to a violence component and not to a sexuality component." (5:482) With this
in mind, one might ask a question about pornography: should we restrict the
violent component that is allowed in pornography? This question, however,
brings up First Amendment concerns that will not be answered in this paper.
The information in this paper shows has a very clear conclusion. Most
results seem to prove that nonviolent pornography can help improve gender
equality. Nonviolent pornography also does not affect men's attitudes towards
women. Also, many studies show that nonviolent pornography do not cause
sexual crimes, and can actually help to decrease these crimes. On the other
hand, violent pornography can often result in sexism, and an increase in rapes
and other sexual violence. Men who watch violent pornography begin to develop
poor attitudes toward women. Although not all studies completely agree in all
respects, most studies seem to show rather conclusively that nonviolent
pornography does little harm, but the viewing of violent pornography can
result in negative side effects. The information in this paper directly
relates to the thesis. For example, the information clearly demonstrates that
nonviolent pornography does not inspire poor attitudes toward women or cause
sexual crimes, like rape. In addition, the information in this paper also
shows that violent pornography can result in rapes, sexism, and poor attitudes
toward women. The information in this paper clearly supports my thesis.
When I reflect upon the information in this paper, I realize a few
things. The first thing I realize is that it is the violence in violent
pornographic films that causes the negative side effects associated with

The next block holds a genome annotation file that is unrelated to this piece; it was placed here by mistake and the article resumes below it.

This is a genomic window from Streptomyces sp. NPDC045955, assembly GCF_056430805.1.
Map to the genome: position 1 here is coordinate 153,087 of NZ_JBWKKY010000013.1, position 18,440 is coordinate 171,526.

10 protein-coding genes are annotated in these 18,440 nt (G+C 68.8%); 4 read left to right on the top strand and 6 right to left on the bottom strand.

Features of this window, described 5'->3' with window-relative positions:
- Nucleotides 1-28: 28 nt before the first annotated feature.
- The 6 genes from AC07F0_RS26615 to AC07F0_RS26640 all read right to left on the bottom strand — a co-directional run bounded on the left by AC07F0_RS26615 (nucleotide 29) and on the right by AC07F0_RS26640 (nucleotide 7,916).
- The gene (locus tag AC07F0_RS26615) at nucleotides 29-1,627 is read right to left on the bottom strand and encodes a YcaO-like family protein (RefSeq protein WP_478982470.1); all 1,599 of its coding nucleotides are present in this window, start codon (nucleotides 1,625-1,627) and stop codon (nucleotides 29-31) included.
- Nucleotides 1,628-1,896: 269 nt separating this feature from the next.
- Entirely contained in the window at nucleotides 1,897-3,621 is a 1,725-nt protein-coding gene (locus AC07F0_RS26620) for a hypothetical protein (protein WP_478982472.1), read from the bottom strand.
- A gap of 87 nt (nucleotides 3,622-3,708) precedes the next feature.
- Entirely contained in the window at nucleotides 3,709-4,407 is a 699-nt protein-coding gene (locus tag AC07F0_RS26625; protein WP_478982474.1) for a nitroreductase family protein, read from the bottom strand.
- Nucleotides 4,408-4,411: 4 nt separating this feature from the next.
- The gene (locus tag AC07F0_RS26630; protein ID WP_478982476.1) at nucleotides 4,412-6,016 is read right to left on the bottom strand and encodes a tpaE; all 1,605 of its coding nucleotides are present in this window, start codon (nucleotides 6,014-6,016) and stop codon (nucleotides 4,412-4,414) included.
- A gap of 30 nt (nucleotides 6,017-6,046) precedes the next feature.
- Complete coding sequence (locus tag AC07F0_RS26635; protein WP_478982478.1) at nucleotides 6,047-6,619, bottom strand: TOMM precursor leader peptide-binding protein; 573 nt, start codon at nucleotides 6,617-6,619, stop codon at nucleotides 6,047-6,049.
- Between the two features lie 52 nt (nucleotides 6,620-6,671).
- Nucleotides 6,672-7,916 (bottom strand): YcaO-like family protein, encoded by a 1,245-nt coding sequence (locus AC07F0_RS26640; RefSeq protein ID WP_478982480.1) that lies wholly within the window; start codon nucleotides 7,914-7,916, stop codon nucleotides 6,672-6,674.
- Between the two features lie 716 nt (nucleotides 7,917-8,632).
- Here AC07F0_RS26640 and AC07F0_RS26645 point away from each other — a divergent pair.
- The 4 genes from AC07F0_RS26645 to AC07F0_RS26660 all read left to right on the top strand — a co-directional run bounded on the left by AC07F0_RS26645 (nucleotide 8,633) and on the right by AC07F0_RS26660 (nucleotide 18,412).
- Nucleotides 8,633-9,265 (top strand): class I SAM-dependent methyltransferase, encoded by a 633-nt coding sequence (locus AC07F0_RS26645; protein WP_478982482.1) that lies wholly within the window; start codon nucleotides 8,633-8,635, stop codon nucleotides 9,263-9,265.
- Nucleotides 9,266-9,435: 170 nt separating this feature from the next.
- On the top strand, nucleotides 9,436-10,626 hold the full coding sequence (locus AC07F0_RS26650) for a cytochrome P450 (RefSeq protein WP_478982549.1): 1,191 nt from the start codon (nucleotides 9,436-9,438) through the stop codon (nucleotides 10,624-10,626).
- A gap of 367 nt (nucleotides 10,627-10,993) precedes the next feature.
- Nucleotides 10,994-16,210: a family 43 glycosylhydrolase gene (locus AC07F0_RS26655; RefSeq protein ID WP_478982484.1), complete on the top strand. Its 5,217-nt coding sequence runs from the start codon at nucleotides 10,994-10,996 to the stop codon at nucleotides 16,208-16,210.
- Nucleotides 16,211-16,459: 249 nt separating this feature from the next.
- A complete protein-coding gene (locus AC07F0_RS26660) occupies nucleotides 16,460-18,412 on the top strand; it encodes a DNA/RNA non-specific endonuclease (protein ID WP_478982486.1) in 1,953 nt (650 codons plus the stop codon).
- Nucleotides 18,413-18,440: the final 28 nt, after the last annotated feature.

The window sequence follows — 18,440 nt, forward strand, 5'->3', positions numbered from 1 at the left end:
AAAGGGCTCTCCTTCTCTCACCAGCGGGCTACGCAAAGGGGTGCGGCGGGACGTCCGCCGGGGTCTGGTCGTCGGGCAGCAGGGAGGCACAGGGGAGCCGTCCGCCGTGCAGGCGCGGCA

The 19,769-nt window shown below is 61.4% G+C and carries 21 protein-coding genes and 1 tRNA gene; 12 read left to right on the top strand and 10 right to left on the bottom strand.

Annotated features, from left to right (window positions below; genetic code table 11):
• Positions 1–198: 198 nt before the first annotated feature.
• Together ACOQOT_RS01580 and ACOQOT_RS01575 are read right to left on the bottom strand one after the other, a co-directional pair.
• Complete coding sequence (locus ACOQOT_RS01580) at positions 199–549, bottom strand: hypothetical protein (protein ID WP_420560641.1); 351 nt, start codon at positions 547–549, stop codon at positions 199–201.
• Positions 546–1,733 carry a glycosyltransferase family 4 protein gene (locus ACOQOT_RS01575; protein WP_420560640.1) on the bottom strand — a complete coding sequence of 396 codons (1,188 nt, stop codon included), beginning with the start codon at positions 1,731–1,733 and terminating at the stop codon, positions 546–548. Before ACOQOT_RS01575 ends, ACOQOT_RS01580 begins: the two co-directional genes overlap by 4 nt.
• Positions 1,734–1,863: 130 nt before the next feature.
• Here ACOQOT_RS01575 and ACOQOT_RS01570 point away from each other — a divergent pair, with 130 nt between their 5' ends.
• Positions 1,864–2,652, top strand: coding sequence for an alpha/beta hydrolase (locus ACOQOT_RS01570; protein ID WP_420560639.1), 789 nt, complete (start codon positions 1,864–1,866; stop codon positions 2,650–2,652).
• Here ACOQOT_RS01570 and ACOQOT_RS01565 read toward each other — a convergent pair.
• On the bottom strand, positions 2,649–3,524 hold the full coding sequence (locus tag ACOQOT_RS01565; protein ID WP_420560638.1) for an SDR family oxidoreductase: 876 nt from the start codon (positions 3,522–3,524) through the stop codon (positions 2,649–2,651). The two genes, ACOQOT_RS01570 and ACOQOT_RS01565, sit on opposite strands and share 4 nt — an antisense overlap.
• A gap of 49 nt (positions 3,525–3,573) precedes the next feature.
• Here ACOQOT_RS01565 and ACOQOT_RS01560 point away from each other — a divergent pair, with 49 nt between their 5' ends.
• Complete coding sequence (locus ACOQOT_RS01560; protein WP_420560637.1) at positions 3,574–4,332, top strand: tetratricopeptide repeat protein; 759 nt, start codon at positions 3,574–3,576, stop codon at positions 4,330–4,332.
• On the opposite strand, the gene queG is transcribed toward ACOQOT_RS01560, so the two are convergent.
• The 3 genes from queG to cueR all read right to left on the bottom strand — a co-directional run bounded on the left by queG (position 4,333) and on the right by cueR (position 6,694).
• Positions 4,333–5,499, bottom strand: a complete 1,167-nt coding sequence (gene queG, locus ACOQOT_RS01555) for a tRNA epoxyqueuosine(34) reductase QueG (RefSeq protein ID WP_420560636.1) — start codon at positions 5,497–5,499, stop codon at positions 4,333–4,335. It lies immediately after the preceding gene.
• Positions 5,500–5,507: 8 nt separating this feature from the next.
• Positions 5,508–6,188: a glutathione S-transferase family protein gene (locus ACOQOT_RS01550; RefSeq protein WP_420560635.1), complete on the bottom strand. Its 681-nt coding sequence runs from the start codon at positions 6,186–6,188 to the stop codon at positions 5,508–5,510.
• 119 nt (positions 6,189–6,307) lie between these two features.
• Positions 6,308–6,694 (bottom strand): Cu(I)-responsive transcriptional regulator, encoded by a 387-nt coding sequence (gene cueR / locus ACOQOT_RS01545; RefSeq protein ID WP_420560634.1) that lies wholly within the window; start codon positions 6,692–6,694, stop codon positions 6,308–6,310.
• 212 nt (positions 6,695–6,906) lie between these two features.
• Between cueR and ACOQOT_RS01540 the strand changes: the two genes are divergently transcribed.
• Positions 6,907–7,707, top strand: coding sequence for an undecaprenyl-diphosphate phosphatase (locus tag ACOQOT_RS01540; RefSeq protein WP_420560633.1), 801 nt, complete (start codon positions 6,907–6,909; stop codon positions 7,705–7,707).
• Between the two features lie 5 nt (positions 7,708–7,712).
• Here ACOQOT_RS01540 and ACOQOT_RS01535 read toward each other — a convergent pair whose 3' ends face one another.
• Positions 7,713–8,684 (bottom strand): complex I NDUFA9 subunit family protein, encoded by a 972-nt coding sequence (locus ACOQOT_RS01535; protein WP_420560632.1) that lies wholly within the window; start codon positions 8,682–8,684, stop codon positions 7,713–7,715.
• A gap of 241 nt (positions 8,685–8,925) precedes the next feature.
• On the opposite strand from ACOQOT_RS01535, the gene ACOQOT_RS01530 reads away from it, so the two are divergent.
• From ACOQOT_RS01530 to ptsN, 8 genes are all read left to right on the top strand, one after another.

violent pornographic films. Also, I realize that nonviolent pornographic
films can actually serve a purpose in society because nonviolent pornographic
films have been known to be associated with greater gender equality and lower
numbers of rapes and other forms of sexual harassment. Many other things as
well could be learned from this paper when people reflect on it.
#1: Baron, Larry, Ph.D., "Pornography and Gender Equality:
An Empirical analysis." The Journal of Sex Research 27
#2: Coyne, Barry, J., Ph.D., et. al. "Effects of Social
Pressure on Erections and Evaluations of Erotica." The
Journal of Sex Research 25 (1987): 397-409.
#3: Herzog, Sandra, "Sex Without Consent: The Hidden Story
of Date Rape." Family Safety and Health (Spring, 1990):
#4: Linz, Daniel, Ph.D., "Exposure to Sexually Explicit
Materials and Attitudes Toward Rape: A Comparison of
Study Results." The Journal of Sex Research 26 (1989):
#5: Padgett, Vernon A., Ph.D., et. al. "Pornography,
Erotica, and Attitudes Toward Women: The Effects of
Repeated Exposure." The Journal of Sex Research 25
#6: Palmer, Craig T., Ph.D., "Twelve Reasons Why Rape is Not
Sexually Motivated: A Skeptical Examination." The